Alice Hoffman, America's most hypersensitive to criticism novelist, issued a statement this afternoon after publishing Roberta Silman's phone number and calling her names on Twitter after Silman wrote a negative review of Hoffman's new book in the Boston Globe.

Here's what Hoffman, who deactivated her Twitter account after we published her angry tweets last night, said in her statement:

I feel this whole situation has been completely blown out of proportion. Of course I was dismayed by Roberta Silman's review which gave away the plot of the novel, and in the heat of the moment I responded strongly and I wish I hadn't. I'm sorry if I offended anyone. Reviewers are entitled to their opinions and that's the name of the game in publishing. I hope my readers understand that I didn't mean to hurt anyone and I'm truly sorry if I did.

Now, maybe we're nitpicking here, but doesn't this apology seem sort of, well, half-assed? Would it have been that hard to string the words "I'd like to apologize to Roberta Silman" together somewhere in there? Because when you read the statement, Hoffman doesn't really address Silman directly—She mentions how she wishes that she hadn't "responded strongly" and issues a blanket "I'm sorry if I offended anyone" statement, but she doesn't bother to apologize to Silman directly. After crapping all over Silman's literary credentials, which she never took even a second to research, calling her a "moron" and an "idiot," publishing her phone number and encouraging her readers to call and harass her, you'd think that perhaps Alice Hoffman would have felt slightly compelled to offer Roberta Silman a direct apology, no? Or maybe we were just raised differently than she was.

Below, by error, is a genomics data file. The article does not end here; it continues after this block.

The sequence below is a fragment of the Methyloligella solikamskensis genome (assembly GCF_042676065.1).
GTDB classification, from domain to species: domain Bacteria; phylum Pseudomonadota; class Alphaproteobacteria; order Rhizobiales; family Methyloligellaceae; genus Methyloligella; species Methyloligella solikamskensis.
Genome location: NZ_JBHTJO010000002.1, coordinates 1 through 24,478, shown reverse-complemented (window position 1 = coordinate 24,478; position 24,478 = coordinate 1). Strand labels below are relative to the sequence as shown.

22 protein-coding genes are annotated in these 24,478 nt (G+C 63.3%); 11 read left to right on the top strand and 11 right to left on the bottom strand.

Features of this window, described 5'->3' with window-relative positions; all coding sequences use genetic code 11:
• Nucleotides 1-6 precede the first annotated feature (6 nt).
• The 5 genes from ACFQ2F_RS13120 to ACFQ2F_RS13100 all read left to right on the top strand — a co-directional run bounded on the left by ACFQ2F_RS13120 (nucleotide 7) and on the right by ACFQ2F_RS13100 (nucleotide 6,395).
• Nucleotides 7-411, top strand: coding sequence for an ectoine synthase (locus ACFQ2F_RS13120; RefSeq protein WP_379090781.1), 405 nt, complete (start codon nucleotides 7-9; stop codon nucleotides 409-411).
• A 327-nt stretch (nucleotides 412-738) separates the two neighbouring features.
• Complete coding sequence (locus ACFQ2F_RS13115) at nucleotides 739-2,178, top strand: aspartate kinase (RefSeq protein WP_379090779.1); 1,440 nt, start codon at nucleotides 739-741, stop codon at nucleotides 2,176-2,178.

UPDATE: It appears as though Hoffman herself has been the subject of another writer's rage after she wrote a lukewarm review of the author's work in the New York Times.